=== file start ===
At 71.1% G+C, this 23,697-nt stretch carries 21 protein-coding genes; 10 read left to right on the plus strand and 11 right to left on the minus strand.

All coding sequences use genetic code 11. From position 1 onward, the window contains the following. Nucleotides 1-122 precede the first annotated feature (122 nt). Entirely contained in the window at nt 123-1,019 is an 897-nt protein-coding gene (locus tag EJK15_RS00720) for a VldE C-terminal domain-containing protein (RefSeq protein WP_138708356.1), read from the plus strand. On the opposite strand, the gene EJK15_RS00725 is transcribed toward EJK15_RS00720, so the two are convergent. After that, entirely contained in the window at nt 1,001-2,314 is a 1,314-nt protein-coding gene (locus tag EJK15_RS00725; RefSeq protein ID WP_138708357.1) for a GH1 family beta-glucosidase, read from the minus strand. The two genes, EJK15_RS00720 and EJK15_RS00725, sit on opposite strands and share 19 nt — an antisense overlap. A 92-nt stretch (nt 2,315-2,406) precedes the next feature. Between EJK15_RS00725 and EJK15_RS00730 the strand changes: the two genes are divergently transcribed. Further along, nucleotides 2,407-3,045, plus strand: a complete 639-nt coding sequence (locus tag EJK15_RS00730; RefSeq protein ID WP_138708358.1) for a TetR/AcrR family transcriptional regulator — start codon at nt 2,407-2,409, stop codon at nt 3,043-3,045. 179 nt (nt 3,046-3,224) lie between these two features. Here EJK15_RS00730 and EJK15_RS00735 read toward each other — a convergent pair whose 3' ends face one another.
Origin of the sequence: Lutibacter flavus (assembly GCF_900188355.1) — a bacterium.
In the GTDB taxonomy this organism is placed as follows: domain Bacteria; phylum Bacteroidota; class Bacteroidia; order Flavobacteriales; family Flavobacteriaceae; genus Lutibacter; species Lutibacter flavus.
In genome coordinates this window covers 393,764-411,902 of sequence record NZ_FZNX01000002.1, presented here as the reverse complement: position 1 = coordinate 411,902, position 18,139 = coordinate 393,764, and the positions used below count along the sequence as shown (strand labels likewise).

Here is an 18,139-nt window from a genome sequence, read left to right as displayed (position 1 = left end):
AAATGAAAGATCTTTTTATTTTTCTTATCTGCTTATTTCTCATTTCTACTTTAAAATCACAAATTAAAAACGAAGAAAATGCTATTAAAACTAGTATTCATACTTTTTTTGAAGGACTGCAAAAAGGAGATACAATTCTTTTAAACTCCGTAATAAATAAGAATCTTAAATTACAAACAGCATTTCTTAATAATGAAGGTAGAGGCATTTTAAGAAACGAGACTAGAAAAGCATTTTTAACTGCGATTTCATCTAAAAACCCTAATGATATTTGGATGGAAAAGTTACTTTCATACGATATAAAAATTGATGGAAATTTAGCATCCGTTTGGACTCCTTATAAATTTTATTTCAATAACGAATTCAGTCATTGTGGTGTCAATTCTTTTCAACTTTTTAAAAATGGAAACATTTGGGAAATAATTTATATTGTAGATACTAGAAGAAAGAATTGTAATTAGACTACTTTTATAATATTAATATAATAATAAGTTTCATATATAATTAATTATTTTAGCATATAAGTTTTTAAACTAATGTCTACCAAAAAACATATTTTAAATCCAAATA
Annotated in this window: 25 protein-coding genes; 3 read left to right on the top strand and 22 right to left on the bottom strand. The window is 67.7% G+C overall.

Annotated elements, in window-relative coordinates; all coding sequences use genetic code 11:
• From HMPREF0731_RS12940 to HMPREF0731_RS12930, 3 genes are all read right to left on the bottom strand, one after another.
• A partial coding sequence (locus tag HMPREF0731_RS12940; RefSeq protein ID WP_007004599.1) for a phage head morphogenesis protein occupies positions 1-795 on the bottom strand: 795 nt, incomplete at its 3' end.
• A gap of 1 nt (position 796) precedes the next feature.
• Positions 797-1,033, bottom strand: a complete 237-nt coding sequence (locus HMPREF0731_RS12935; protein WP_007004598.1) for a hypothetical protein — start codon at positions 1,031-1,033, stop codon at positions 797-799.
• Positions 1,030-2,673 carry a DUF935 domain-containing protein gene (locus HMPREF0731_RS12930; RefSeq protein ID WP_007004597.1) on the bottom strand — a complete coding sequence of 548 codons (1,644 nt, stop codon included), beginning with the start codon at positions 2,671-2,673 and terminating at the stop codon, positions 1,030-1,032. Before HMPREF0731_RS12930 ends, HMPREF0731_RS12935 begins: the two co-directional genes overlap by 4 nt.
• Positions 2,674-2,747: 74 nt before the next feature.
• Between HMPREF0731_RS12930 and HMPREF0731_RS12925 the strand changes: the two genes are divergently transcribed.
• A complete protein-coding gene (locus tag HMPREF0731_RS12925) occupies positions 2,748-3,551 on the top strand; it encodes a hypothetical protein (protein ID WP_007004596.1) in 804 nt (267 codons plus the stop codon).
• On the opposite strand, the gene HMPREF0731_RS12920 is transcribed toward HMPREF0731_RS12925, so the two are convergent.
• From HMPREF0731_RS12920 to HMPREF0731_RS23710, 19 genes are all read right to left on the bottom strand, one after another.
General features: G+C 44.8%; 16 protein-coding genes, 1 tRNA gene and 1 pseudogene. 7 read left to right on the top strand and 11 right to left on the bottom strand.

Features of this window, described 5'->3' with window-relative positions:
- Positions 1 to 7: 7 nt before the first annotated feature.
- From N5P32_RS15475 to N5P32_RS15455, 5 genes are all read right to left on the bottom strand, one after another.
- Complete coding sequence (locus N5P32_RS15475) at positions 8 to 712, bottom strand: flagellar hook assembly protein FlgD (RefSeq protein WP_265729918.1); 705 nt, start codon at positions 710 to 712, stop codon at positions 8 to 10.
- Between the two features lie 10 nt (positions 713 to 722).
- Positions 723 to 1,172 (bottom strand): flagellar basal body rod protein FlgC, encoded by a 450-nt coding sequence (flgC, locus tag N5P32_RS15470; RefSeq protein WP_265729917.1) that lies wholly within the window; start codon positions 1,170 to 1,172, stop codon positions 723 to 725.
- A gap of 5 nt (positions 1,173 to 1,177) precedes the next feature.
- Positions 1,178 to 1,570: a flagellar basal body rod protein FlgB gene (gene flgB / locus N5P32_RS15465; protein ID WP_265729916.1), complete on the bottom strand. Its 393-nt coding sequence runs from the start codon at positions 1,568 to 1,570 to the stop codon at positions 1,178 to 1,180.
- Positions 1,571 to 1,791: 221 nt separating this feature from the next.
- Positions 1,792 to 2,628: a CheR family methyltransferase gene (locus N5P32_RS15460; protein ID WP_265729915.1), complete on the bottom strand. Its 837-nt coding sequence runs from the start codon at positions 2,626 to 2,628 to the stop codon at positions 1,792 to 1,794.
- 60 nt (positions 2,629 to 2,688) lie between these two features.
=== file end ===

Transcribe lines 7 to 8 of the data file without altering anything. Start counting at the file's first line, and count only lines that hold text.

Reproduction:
AAATGAAAGATCTTTTTATTTTTCTTATCTGCTTATTTCTCATTTCTACTTTAAAATCACAAATTAAAAACGAAGAAAATGCTATTAAAACTAGTATTCATACTTTTTTTGAAGGACTGCAAAAAGGAGATACAATTCTTTTAAACTCCGTAATAAATAAGAATCTTAAATTACAAACAGCATTTCTTAATAATGAAGGTAGAGGCATTTTAAGAAACGAGACTAGAAAAGCATTTTTAACTGCGATTTCATCTAAAAACCCTAATGATATTTGGATGGAAAAGTTACTTTCATACGATATAAAAATTGATGGAAATTTAGCATCCGTTTGGACTCCTTATAAATTTTATTTCAATAACGAATTCAGTCATTGTGGTGTCAATTCTTTTCAACTTTTTAAAAATGGAAACATTTGGGAAATAATTTATATTGTAGATACTAGAAGAAAGAATTGTAATTAGACTACTTTTATAATATTAATATAATAATAAGTTTCATATATAATTAATTATTTTAGCATATAAGTTTTTAAACTAATGTCTACCAAAAAACATATTTTAAATCCAAATA
Annotated in this window: 25 protein-coding genes; 3 read left to right on the top strand and 22 right to left on the bottom strand. The window is 67.7% G+C overall.